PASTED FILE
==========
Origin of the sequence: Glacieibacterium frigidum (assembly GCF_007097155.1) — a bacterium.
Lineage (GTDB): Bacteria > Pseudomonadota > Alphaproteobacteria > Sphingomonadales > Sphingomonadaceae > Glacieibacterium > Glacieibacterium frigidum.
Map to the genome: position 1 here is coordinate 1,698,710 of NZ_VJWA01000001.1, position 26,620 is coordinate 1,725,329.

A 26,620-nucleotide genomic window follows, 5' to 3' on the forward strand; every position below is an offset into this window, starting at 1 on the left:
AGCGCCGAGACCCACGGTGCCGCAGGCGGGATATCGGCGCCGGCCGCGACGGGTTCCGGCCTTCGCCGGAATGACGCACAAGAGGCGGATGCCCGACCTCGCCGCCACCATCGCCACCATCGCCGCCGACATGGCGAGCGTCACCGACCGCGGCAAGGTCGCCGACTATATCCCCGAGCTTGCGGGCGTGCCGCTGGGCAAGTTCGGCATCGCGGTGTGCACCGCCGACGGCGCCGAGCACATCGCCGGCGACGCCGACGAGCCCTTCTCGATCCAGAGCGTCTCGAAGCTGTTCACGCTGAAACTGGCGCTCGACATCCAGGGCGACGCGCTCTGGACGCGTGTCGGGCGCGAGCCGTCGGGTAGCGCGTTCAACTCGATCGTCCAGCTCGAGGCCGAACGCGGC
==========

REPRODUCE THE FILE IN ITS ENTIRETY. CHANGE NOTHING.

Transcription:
Origin of the sequence: Glacieibacterium frigidum (assembly GCF_007097155.1) — a bacterium.
Lineage (GTDB): Bacteria > Pseudomonadota > Alphaproteobacteria > Sphingomonadales > Sphingomonadaceae > Glacieibacterium > Glacieibacterium frigidum.
Map to the genome: position 1 here is coordinate 1,698,710 of NZ_VJWA01000001.1, position 26,620 is coordinate 1,725,329.

A 26,620-nucleotide genomic window follows, 5' to 3' on the forward strand; every position below is an offset into this window, starting at 1 on the left:
AGCGCCGAGACCCACGGTGCCGCAGGCGGGATATCGGCGCCGGCCGCGACGGGTTCCGGCCTTCGCCGGAATGACGCACAAGAGGCGGATGCCCGACCTCGCCGCCACCATCGCCACCATCGCCGCCGACATGGCGAGCGTCACCGACCGCGGCAAGGTCGCCGACTATATCCCCGAGCTTGCGGGCGTGCCGCTGGGCAAGTTCGGCATCGCGGTGTGCACCGCCGACGGCGCCGAGCACATCGCCGGCGACGCCGACGAGCCCTTCTCGATCCAGAGCGTCTCGAAGCTGTTCACGCTGAAACTGGCGCTCGACATCCAGGGCGACGCGCTCTGGACGCGTGTCGGGCGCGAGCCGTCGGGTAGCGCGTTCAACTCGATCGTCCAGCTCGAGGCCGAACGCGGC